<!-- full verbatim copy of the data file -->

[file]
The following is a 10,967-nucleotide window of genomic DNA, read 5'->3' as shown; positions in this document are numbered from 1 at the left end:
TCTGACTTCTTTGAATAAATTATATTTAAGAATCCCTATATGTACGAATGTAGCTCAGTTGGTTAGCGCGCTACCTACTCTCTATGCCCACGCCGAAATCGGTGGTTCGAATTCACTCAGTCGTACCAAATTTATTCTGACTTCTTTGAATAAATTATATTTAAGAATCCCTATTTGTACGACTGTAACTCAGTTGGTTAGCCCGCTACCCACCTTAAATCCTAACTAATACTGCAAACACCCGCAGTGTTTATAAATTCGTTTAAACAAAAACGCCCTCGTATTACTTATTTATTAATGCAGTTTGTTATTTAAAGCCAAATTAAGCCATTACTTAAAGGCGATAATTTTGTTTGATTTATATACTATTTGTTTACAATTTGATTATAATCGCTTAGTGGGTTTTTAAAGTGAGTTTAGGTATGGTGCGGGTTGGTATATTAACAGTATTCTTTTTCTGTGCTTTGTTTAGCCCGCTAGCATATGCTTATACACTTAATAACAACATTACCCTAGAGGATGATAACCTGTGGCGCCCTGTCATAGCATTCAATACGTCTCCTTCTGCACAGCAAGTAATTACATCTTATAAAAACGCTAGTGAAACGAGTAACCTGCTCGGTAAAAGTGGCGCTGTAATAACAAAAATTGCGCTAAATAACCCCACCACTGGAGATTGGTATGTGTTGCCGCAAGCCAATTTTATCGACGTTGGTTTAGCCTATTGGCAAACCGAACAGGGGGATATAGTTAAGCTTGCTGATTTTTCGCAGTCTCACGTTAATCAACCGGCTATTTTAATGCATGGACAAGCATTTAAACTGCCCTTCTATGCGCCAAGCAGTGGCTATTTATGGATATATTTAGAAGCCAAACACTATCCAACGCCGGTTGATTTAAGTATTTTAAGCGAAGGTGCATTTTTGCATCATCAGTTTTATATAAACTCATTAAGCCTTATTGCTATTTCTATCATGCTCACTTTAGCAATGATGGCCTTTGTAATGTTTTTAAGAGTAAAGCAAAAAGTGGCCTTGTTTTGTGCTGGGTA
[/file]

The following is a 10,967-nucleotide window of genomic DNA, read 5'->3' as shown; positions in this document are numbered from 1 at the left end:
TCTGACTTCTTTGAATAAATTATATTTAAGAATCCCTATATGTACGAATGTAGCTCAGTTGGTTAGCGCGCTACCTACTCTCTATGCCCACGCCGAAATCGGTGGTTCGAATTCACTCAGTCGTACCAAATTTATTCTGACTTCTTTGAATAAATTATATTTAAGAATCCCTATTTGTACGACTGTAACTCAGTTGGTTAGCCCGCTACCCACCTTAAATCCTAACTAATACTGCAAACACCCGCAGTGTTTATAAATTCGTTTAAACAAAAACGCCCTCGTATTACTTATTTATTAATGCAGTTTGTTATTTAAAGCCAAATTAAGCCATTACTTAAAGGCGATAATTTTGTTTGATTTATATACTATTTGTTTACAATTTGATTATAATCGCTTAGTGGGTTTTTAAAGTGAGTTTAGGTATGGTGCGGGTTGGTATATTAACAGTATTCTTTTTCTGTGCTTTGTTTAGCCCGCTAGCATATGCTTATACACTTAATAACAACATTACCCTAGAGGATGATAACCTGTGGCGCCCTGTCATAGCATTCAATACGTCTCCTTCTGCACAGCAAGTAATTACATCTTATAAAAACGCTAGTGAAACGAGTAACCTGCTCGGTAAAAGTGGCGCTGTAATAACAAAAATTGCGCTAAATAACCCCACCACTGGAGATTGGTATGTGTTGCCGCAAGCCAATTTTATCGACGTTGGTTTAGCCTATTGGCAAACCGAACAGGGGGATATAGTTAAGCTTGCTGATTTTTCGCAGTCTCACGTTAATCAACCGGCTATTTTAATGCATGGACAAGCATTTAAACTGCCCTTCTATGCGCCAAGCAGTGGCTATTTATGGATATATTTAGAAGCCAAACACTATCCAACGCCGGTTGATTTAAGTATTTTAAGCGAAGGTGCATTTTTGCATCATCAGTTTTATATAAACTCATTAAGCCTTATTGCTATTTCTATCATGCTCACTTTAGCAATGATGGCCTTTGTAATGTTTTTAAGAGTAAAGCAAAAAGTGGCCTTGTTTTGTGCTGGGTA